A court drawing done in February 2013 of accused Surrey murderers Amjad Khan (left) and Naim Saghir. After a retrial earlier this year

A court drawing done in February 2013 of accused Surrey murderers Amjad Khan (left) and Naim Saghir. After a retrial earlier this year

One guilty, one free in Tasha Rossette murder retrial

Amjad Khan and Naim Saghir learn their fates – again – in connection to pregnant Surrey mom's killing in 2005.



After more than five years in prison, two men accused of killing a pregnant Surrey woman learned their fates on Friday afternoon.

In a tense courtroom in New Westminster, Amjad Khan was found guilty of first-degree murder, while Naim Saghir was found not guilty in the 2005 death of young mother Tasha Lynn Rossette.

Khan, who once had a relationship with Rossette, was handed a lifetime prison sentence with no chance of parole for 25 years.

B.C. Supreme Court Justice Ian Josephson handed down the decision Friday afternoon (May 31).

For Rossette’s family, the guilty verdict marked a turning point in what has been a long road to healing.

“We haven’t been able to bury our daughter,” said Simone Rossette, Tasha’s mom. “She’s in the ground but she’s been alive for seven years in the media…and through court cases, but now we have to go to the second phase…”

She said she was nervous prior to the verdict, but relieved afterwards.

“I wasn’t sure what was going to happen,” she said. “The right person is in there (jail) and I’m glad the other guy (Saghir) gets to go home. I think he was a pawn with the rest of them that got pulled in.”

She embraced one of the witnesses outside the courtroom, thanking him for his testimony during the trial.

Tasha’s younger sister, Michelle Dimick, said the family never doubted Khan was responsible for Tasha’s death.

“Nothing will ever comfort us, but it’s good to know that he’s there (in jail),” Dimick said, adding they still face a future without Tasha. “My family has been very silent because everybody has been traumatized in a very big way. At least now we can start to regroup our family and move on.

“Time does not heal anything. It just makes life go on.”

Dimick said she is now raising Tasha’s daughter, who was just three when her mom was murdered and is now 10.

“She’s been a blessing to us. We’re appreciative for her and we’re glad we’re left with something.”

Rossette, 21, was killed on Nov. 20, 2005, her body found two days later lying in the entry of her home near 72 Avenue and 142 Street. Her throat had been slashed and she had been stabbed 40 times. She was 17 weeks pregnant with her second child.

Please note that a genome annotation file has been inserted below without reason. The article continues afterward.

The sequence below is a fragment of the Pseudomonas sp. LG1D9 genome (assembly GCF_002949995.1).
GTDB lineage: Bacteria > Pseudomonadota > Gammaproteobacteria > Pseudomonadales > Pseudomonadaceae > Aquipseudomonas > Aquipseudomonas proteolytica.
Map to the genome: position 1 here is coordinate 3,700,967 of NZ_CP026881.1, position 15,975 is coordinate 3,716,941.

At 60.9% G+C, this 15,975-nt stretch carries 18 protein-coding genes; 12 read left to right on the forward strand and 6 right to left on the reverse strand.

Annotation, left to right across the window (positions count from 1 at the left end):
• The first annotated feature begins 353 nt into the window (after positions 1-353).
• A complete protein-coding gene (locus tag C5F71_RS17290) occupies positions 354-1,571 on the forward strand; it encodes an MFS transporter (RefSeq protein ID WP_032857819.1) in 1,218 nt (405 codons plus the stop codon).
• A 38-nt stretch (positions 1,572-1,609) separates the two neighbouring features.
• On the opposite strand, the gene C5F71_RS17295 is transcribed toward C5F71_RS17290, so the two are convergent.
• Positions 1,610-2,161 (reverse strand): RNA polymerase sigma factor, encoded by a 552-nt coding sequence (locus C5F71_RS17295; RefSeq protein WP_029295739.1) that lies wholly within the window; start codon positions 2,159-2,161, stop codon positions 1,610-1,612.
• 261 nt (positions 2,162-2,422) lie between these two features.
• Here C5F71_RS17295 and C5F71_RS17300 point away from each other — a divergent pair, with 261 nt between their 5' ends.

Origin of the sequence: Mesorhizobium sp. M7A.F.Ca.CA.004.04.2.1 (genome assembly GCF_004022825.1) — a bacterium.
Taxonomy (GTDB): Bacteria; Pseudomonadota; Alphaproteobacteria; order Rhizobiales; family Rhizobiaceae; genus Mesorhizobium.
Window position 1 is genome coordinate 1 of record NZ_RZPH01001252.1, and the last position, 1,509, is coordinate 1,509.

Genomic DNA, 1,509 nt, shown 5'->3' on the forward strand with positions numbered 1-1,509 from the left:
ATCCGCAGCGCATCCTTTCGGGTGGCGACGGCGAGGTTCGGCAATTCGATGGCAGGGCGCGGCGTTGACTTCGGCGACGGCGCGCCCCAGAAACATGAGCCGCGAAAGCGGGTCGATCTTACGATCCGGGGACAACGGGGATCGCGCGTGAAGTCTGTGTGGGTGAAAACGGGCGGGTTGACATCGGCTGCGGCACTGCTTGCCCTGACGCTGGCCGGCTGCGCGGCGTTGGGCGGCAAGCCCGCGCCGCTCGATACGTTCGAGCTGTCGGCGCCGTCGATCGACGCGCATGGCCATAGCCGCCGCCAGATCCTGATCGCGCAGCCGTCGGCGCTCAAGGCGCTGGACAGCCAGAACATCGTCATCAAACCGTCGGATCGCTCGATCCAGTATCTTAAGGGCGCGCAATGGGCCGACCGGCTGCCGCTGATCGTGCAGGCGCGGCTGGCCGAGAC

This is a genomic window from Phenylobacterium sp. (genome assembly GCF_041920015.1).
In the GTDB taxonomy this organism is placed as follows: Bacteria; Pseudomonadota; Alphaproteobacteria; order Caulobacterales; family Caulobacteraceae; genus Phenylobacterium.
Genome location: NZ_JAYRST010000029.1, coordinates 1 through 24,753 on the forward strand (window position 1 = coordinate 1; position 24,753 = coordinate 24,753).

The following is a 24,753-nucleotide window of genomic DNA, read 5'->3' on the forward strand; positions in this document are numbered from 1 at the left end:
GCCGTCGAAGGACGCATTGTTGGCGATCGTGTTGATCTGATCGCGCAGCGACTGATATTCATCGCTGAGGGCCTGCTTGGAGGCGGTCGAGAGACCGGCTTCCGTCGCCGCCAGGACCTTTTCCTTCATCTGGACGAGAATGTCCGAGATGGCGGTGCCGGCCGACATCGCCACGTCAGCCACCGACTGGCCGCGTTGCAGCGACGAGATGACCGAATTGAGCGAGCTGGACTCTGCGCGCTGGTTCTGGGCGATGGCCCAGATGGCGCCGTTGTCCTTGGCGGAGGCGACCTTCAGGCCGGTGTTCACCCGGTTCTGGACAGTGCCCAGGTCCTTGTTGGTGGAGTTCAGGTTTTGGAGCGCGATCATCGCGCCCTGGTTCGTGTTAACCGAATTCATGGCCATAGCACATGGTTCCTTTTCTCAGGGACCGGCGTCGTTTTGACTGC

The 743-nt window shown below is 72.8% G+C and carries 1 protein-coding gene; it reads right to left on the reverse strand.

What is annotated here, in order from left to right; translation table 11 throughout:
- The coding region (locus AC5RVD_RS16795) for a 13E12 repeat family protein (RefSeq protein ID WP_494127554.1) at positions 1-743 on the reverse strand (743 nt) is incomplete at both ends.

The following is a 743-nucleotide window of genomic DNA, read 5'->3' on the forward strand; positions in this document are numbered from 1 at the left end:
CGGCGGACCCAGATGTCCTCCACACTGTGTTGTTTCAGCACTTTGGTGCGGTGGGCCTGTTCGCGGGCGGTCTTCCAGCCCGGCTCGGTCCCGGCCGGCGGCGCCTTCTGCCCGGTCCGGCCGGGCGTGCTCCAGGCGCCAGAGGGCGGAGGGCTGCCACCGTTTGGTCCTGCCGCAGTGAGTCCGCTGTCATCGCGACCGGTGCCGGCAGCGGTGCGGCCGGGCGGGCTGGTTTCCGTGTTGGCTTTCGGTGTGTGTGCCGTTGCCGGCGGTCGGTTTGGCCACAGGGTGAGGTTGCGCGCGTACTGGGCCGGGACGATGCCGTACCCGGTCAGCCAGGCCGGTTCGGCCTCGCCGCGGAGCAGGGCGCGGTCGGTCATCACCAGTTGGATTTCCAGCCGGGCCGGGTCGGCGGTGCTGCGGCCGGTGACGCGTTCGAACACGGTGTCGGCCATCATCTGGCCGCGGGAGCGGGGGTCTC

Khan and Saghir were both found guilty of first-degree murder after a jury trial in 2008.

But the pair appealed their conviction and in 2011 were granted a new trial, which ran for several weeks earlier this year.

At the second trial, which began in late January, Crown prosecutors alleged Khan wanted Rossette dead because she was pregnant with his child and wouldn’t get an abortion, thereby shaming his family.

Prosecutor Donna Ballyk alleged Khan drove Rossette home from Bingo the evening of her death, while Saghir waited at her suite to kill her. A former roommate of Saghir testified Saghir came home one night in 2005 with scratches on him and admitted he had killed Rossette.

The defence suggested Khan and Saghir weren’t responsible at all, instead arguing there was the possibility a third party killed Rossette. The court heard that a woman named Ruby Jubbal had paid Rossette to enter into a sham marriage with a man from India, but that Rossette kept wanting more money and threatened to tell the authorities of the marriage plot. Khan’s lawyer Robert Claus suggested there was “ample” evidence Jubball had motive, means and opportunity to murder Rossette.

But Friday afternoon Justice Josephson deemed Khan responsible for the murder, and then said he had reasonable doubt about the evidence against Saghir, clearing him of the charges. Josephson’s 47-page judgment should be released within weeks.

Khan’s father was sullen and quiet following the court decision, and chose not to speak to media. Other family members were upset and said justice had not been served.

 

 

 

 

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